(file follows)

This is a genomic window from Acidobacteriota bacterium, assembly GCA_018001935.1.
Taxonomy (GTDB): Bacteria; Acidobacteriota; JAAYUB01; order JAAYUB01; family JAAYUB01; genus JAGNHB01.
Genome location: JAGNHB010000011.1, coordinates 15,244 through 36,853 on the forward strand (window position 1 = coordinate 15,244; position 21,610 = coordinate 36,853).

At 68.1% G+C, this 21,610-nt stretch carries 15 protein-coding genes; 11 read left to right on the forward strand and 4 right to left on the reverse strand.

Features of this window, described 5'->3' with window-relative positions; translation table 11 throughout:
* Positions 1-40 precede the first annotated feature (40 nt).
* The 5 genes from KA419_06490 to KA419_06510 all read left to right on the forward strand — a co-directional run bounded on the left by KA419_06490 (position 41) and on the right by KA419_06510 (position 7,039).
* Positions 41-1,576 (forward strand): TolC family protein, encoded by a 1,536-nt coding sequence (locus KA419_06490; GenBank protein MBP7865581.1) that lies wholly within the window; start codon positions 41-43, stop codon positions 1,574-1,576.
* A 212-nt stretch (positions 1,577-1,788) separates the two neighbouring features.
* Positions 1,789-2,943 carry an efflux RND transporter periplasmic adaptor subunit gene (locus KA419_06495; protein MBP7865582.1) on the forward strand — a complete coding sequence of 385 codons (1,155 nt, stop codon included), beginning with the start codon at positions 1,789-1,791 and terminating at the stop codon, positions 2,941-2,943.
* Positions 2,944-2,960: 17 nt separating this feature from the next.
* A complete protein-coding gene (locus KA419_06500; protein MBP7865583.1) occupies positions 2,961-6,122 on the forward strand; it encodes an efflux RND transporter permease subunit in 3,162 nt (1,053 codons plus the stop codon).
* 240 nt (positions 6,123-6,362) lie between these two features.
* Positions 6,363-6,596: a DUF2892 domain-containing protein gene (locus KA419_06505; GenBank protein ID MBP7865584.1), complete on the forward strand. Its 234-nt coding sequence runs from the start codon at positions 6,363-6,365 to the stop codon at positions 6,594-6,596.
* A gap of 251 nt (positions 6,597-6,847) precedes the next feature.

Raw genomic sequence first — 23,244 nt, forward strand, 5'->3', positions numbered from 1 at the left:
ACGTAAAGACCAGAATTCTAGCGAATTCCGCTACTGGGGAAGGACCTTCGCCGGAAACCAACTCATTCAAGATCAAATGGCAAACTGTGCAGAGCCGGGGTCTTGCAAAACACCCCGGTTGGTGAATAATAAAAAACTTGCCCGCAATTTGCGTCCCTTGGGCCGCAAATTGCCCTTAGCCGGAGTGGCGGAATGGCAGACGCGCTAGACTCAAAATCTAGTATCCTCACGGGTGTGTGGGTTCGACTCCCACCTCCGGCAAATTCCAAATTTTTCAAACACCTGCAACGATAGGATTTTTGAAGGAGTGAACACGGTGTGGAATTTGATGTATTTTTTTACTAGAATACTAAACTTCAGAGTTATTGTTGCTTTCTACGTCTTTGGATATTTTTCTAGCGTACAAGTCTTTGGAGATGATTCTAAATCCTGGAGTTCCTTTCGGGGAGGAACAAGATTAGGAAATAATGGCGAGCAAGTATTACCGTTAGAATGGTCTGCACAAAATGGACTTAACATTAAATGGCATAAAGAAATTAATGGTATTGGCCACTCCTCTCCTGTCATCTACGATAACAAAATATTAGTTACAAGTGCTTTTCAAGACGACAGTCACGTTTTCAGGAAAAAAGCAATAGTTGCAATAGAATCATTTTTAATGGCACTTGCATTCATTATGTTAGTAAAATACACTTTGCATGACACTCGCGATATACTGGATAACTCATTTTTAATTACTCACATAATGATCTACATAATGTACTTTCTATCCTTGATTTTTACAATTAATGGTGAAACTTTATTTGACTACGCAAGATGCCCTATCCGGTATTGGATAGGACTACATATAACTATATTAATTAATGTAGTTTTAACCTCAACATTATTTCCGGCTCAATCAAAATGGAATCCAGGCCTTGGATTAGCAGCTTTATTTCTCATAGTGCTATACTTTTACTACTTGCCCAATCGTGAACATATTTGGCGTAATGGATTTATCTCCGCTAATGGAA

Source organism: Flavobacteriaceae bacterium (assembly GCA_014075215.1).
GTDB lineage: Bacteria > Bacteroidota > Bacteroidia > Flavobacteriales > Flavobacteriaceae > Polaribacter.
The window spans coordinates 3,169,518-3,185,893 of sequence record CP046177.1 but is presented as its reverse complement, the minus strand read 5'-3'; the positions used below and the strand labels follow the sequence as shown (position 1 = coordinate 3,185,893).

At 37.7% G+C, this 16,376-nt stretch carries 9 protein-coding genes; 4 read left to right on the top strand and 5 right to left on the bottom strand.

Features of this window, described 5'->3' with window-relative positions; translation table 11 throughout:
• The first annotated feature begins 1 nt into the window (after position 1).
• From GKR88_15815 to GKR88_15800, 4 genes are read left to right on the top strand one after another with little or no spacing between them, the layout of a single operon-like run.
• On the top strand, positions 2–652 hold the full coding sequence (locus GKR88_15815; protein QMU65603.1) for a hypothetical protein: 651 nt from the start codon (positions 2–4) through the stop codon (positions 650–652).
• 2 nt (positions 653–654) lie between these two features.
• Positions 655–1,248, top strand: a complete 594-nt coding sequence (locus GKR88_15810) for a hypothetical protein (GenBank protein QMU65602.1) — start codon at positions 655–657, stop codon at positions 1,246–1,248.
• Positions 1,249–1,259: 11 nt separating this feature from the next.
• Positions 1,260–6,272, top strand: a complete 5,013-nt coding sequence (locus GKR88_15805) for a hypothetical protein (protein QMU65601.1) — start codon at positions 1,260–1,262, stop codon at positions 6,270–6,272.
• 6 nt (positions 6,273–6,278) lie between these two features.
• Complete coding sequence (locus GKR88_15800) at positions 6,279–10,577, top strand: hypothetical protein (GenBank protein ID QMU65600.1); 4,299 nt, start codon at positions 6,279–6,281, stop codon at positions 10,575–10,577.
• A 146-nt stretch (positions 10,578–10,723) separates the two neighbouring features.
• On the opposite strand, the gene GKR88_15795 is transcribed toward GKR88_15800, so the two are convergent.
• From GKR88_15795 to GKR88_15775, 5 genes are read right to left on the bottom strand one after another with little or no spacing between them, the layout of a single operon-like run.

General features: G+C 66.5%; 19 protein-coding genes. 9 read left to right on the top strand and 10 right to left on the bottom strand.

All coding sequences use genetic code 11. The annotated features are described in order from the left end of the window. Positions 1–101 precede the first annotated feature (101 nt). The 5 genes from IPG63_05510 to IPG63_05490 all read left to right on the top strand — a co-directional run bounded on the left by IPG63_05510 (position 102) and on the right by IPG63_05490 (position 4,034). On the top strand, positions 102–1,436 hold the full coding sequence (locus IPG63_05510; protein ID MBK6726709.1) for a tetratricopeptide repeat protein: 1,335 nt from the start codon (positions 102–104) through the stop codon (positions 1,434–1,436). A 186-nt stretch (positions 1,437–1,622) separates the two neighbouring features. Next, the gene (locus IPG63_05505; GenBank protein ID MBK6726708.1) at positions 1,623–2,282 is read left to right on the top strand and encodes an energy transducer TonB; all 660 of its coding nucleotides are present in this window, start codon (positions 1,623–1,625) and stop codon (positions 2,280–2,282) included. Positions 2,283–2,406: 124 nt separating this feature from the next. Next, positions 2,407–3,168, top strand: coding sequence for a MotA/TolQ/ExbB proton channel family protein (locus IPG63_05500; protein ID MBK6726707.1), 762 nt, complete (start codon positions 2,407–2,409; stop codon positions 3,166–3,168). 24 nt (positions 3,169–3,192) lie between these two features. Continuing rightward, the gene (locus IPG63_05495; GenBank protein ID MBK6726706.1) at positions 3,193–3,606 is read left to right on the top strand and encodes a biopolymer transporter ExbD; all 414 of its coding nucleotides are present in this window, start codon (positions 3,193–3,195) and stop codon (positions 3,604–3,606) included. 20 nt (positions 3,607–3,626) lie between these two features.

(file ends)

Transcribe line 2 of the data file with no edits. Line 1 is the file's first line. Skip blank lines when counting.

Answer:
Taxonomy (GTDB): Bacteria; Acidobacteriota; JAAYUB01; order JAAYUB01; family JAAYUB01; genus JAGNHB01.